If you’re on to my way of thinking, and you’d like a firmer product, then I recommend pressing the tofu for upwards of 20 minutes with a large weight.
How do you press your tofu?
To press and shape your final block of tofu, you’ll need at least two components:
- a weight, and
- a mold to confine the tofu while it’s under pressure.
There are plenty of tofu presses available online, but if you’re after a low-investment option and aren’t too fussed about making a block of tofu, then a small colander sitting inside a bowl works quite well.
For what it’s worth, we’ve also found that Lego — that’s right, Lego — makes a great mold for lots of different applications. It’s infinitely configurable, and if you have kids (or never stopped being one yourself) then you probably have some at home already.
All you need is to create a rectangular mold with a cavity of around 5cm depth and an area of about 8cm x 10cm. Don’t forget to leave holes at the bottom to allow water to drain out.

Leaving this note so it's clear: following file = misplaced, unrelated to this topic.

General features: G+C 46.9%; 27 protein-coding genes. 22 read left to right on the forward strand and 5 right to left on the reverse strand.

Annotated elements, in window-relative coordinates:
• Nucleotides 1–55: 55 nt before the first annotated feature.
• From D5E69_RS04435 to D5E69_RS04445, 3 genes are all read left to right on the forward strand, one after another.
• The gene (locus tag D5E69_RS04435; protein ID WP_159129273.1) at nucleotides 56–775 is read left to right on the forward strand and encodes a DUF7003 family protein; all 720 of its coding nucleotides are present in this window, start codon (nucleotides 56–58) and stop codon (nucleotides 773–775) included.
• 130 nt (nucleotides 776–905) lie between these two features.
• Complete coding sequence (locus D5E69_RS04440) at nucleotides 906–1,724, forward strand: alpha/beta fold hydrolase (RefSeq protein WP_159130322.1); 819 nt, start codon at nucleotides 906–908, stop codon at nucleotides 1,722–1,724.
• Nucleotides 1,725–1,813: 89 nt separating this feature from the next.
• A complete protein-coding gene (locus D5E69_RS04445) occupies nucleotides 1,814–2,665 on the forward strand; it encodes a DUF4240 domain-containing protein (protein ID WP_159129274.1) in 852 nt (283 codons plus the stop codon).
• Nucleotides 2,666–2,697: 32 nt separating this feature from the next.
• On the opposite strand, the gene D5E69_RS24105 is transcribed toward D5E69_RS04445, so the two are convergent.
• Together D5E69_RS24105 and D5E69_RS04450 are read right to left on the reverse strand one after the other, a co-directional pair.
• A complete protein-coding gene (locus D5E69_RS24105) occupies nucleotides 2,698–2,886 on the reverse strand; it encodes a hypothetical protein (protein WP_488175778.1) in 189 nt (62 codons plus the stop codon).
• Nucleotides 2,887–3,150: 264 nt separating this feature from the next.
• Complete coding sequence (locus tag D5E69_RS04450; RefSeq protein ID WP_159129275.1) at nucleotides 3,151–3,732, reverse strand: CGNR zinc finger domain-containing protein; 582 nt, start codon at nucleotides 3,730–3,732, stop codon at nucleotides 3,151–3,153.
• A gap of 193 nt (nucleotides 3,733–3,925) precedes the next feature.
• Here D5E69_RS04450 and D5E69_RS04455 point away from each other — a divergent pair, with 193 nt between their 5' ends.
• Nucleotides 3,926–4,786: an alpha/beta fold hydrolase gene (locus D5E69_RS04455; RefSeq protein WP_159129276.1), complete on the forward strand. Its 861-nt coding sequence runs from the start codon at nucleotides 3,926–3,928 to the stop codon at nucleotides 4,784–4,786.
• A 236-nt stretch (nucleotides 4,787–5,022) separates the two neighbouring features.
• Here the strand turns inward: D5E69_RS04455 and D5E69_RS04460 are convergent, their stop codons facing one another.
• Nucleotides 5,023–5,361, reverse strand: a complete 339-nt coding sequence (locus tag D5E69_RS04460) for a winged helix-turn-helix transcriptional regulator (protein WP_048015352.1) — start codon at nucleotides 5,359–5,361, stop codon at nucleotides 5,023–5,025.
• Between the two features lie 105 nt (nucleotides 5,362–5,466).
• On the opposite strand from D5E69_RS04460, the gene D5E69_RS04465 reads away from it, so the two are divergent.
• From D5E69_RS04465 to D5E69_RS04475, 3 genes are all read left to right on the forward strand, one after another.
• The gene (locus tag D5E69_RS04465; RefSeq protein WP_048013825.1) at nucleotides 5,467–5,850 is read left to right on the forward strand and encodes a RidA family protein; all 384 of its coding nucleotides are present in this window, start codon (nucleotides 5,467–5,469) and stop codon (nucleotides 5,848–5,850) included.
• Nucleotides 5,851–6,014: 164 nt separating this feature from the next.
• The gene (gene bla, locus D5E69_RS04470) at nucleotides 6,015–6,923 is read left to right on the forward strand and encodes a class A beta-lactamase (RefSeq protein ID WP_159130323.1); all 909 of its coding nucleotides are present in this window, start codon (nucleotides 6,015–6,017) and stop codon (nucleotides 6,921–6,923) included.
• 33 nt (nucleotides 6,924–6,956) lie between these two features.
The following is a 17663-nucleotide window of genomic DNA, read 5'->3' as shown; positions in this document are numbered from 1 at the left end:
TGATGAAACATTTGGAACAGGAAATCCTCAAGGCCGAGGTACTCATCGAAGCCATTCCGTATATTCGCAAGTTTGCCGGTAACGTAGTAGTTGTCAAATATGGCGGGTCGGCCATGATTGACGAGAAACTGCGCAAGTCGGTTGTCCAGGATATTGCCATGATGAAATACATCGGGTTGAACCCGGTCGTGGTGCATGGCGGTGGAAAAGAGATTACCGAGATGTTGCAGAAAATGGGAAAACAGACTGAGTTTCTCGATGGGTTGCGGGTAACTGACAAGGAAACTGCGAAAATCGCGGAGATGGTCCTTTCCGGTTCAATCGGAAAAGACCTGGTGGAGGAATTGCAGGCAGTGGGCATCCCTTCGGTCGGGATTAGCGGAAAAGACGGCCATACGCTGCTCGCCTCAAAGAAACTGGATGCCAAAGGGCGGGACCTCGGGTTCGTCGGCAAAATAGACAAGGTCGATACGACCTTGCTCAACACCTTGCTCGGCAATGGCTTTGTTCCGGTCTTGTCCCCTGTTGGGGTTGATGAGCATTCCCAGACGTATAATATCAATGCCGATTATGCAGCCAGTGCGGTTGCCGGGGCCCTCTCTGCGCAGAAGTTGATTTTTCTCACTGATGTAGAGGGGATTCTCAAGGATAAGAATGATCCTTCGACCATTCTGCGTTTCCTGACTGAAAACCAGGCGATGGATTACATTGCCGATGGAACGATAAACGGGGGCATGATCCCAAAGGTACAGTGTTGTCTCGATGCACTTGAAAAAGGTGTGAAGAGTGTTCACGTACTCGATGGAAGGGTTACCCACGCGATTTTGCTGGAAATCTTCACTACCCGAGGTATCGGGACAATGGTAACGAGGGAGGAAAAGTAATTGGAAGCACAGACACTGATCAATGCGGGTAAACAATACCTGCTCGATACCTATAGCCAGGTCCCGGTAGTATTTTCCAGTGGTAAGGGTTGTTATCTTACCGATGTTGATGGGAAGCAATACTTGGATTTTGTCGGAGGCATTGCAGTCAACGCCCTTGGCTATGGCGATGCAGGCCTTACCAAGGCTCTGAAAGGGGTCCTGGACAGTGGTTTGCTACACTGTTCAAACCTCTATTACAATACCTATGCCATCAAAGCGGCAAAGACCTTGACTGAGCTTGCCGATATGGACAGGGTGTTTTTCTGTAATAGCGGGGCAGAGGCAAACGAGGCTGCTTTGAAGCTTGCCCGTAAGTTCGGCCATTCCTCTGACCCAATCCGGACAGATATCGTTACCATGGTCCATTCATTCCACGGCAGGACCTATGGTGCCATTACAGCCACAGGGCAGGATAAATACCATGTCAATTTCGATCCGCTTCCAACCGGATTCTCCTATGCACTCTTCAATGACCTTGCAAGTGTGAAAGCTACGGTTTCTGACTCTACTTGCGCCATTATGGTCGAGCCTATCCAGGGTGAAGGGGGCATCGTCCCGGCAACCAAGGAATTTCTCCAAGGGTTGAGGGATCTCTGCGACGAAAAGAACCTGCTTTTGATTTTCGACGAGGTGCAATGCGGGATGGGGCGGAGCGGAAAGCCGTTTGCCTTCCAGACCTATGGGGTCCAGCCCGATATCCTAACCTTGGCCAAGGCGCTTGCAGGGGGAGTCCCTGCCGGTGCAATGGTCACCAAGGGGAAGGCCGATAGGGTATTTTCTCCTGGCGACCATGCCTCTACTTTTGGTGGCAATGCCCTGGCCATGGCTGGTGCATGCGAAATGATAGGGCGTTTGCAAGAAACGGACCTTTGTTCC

To press your tofu, place a muslin cloth over the base of the mold, pour your tofu curds into it, fold the cloth over again, and then apply pressure from above. The easiest way to apply pressure is to put a mortar or a bunch of books on top.
What do I do with all of that leftover stuff?
And, before you go, there’s something else to be gained here — trying something new can very often surprise you, and I can assure you that learning to make tofu surprised me on several counts. Whilst the ratio of usable tofu to soybeans is a little paltry, you do get something else out of the process — a lesser-known ingredient called “okara” (a fancy, Japanese term for soybean pulp). On a commercial scale, okara is used for livestock fodder or simply wasted — which is a shame, as it’s highly nutritious and versatile.
Okara is unassuming. At first glance, it seems to be a pale crumble, largely flavourless, with a hint of bean. But okara is high in protein and fibre, and as such it has a dense and chewy texture, which makes it perfect as a substitute for TVP (textured vegetable protein) or minced meat. It also contains Vitamin B, D, E and a host of other nutrients.